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From Reinhard Pötz <reinhard_po...@gmx.net>
Subject RE: Flow Database stuff ( The new FOM? )
Date Fri, 11 Jul 2003 16:45:42 GMT

From: Jeremy Quinn

> The problem arises when you wish to use a (brilliant) feature of 
> Hibernate called 'lazy-initialisation', whereby access to the DB is 
> only made when you actually ask for Bean Properties.
> 
> This is particularly useful when you have large 'graphs' of related 
> Beans, for instance child/parent relationships, whereby loading one 
> Bean may result in the whole database loading!!
> 
> If you have closed your Hibernate Session in your Flowscript, your 
> display layer can throw LazyInitialisationExceptions, because the 
> connection is no longer available.
> 
> Not closing the Session after you have sent the Response, is 
> considered 
> bad practise, so the Servlet Filter is a handy solution.

It's a pity that Hibernate is under LGPL - this would be a great example
...
Have the Hibernate people ever been asked if they would put their
great piece of software under a more Apache like licence?

As I'm curious I have a technical question:
What's the difference if I read the necessary data in the flow or some
milliseconds latter in the view layer? What do I gain?


> >> However, with the generous assistance of Ugo Cei, I am 
> successfully 
> >> using the technique highlighted in the first sample here [1] for 
> >> managing Hibernate Sessions in my FlowApp.
> >>
> >> The basic issue is that you want to avoid maintaining an open 
> >> Hibernate Session whilst the user is interacting with a 
> form (etc.).
> >> The Session
> >> should to be opened and closed during each Request (and any
> >> Transient
> >> Beans refreshed before re-use). The above technique uses a Servlet
> >> Filter to manage this, with a static method to retrieve a 
> Session in
> >> your flowscript at the beginning of each Request that needs it.
> >>
> >> [1] http://hibernate.bluemars.net/43.html
> >>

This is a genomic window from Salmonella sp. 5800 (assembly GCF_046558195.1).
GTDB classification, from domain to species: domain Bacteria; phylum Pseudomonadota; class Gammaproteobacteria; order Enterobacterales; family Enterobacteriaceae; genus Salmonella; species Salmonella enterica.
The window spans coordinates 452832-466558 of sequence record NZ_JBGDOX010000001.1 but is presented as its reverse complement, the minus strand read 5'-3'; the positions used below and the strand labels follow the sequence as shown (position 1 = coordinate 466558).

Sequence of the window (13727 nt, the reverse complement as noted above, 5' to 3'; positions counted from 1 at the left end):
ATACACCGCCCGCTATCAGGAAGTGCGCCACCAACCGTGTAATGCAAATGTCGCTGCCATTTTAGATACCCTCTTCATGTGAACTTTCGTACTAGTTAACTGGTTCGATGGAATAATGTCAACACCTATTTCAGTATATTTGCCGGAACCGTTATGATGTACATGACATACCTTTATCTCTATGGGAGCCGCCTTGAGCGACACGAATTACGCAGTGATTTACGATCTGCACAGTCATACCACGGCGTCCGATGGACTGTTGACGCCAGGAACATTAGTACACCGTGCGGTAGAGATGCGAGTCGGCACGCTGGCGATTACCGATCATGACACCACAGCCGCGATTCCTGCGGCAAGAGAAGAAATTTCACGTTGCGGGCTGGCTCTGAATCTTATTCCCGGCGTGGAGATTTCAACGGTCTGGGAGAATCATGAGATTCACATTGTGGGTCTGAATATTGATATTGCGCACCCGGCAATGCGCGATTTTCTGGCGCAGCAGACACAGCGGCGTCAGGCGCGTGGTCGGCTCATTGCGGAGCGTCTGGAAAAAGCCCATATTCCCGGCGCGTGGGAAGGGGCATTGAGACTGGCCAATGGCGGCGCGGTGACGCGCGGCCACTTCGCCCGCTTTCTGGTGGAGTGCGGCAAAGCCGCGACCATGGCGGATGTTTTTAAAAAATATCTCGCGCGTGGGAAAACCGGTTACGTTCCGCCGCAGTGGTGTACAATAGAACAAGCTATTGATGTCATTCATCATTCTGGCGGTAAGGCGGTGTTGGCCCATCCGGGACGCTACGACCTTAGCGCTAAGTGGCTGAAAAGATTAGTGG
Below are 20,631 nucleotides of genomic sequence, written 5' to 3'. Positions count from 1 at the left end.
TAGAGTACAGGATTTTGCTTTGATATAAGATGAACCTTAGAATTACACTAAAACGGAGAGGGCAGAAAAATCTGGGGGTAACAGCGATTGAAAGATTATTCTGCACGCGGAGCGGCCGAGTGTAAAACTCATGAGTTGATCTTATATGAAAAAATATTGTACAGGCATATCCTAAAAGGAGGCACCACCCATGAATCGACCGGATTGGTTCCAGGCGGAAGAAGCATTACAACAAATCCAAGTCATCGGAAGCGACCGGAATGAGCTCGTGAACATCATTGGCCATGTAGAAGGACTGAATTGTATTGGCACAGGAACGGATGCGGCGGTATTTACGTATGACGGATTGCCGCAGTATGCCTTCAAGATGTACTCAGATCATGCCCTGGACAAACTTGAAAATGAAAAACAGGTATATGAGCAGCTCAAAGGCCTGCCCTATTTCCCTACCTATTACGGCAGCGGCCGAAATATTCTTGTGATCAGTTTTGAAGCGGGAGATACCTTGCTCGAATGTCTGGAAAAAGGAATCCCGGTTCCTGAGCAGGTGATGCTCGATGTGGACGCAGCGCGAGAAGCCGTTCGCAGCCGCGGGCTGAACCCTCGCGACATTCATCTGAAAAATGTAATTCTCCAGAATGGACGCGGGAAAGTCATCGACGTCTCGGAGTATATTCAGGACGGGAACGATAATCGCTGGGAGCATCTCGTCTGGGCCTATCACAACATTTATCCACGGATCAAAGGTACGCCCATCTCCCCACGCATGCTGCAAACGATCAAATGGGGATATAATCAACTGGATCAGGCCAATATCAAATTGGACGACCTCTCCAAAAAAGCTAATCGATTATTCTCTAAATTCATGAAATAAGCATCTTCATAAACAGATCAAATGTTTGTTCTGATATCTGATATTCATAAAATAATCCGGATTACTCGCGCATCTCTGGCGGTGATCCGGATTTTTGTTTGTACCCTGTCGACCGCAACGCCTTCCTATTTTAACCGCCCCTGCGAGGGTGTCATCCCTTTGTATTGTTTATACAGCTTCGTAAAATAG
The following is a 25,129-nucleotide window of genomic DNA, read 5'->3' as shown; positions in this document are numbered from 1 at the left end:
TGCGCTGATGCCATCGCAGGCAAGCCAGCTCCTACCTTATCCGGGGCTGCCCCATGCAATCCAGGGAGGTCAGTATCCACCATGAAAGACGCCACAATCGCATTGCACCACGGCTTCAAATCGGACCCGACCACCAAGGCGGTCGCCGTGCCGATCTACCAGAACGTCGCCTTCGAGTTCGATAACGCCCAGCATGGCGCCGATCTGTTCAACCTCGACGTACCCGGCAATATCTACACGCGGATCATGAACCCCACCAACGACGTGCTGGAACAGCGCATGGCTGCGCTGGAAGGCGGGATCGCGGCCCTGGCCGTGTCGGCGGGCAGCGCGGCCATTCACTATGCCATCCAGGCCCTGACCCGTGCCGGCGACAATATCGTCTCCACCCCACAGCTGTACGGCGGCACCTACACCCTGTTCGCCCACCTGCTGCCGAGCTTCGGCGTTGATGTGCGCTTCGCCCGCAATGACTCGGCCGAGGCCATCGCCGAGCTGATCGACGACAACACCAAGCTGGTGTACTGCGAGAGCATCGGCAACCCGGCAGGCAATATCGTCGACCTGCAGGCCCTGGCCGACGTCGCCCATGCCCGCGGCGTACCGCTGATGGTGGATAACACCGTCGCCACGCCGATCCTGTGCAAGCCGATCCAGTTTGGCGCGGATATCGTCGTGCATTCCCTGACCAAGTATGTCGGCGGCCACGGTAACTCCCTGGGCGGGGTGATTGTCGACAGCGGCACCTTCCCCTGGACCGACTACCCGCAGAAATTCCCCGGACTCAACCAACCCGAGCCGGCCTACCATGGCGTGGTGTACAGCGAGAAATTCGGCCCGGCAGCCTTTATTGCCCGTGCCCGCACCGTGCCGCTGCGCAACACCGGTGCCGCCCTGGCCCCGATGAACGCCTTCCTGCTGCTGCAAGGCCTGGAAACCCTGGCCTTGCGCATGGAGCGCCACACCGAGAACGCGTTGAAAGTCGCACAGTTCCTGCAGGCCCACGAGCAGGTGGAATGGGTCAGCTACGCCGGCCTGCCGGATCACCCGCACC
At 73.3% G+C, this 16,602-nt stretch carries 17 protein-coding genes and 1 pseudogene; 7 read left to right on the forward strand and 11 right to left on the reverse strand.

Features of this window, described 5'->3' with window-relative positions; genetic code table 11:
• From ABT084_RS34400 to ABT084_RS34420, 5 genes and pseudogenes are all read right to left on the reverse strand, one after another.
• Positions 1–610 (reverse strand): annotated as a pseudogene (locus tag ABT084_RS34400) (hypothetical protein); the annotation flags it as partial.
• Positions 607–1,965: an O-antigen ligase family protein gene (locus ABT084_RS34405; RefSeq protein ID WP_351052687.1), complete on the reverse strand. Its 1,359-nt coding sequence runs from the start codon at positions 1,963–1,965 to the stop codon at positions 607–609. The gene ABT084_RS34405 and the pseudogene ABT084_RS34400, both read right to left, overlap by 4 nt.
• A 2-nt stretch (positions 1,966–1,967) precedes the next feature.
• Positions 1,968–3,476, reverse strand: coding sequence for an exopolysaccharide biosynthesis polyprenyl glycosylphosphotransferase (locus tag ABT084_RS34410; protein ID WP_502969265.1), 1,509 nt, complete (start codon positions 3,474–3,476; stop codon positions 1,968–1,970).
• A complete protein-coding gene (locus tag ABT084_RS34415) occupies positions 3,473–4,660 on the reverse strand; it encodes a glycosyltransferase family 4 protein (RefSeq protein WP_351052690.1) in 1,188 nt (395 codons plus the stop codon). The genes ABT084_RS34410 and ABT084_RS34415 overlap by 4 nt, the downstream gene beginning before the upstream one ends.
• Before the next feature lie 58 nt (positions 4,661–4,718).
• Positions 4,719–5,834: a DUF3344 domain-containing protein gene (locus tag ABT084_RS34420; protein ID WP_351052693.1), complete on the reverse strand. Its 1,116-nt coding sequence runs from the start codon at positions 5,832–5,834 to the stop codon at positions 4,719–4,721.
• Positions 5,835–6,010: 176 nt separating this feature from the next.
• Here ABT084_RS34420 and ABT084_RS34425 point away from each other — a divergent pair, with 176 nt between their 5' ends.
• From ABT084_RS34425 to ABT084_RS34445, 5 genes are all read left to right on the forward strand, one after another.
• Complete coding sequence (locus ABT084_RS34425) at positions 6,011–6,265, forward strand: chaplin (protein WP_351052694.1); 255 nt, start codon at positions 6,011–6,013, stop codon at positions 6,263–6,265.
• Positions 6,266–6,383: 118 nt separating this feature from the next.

> >
> > Sounds cool and I remember that I've already heard from it 
> but haven't 
> > found the time to try it myself.
> 
> I am using it ATM on a client project and it is a dream!
> 
> > <dream-mode>
> >  I would like to use this Avalon component mentioned above and  the 
> > Flow interpreter takes care of releasing (and providing)  stateful 
> > components within my scripts. So I would have to  lookup 
> the Hibernate 
> > Session at the beginning(2) and until I  finally release(8) 
> it I don't 
> > have to take care for it.
> >
> >  1  function xxx() {
> >  2    var hibS = cocoon.getComponent( "hibernateSession" );
> >  3    var custBean = hibS.blablabla // get your beans with hibernate
> >  4    sendPageAndWait( "bla", {customer : custBean} );
> >  5    // do something (updates, reads, whatever)
> >  6    var someDifferentBean = hibS.blalbalba
> >  7    sendPageAndWait( "bla", {diff : someDifferentBean } );
> >  8    sendPageAndRelease( "thankYou", {} );
> >  9  }
> >
> >  This would be IMO a very elegant way and IIU the recent 
> discussion  
> > correctly possible from a technical point of view. Maybe Chris  can 
> > comment on this :-)
> >
> >  Thoughts?
> 
> This is a reality!
> Wake up and smell the toast ;)

;-)

> 
> I just do not use the Component Manager, because I cannot manage the 
> Hibernate Session entirely from the FlowScript layer as explained 
> above. I have a static method that gives me a fresh Session. I get s 
> Session at the beginning of  Function, or directly after a 
> sendPageAndWait().

Is it possible to have a look at the sources? I would be very
interested!

Cheers,
Reinhard




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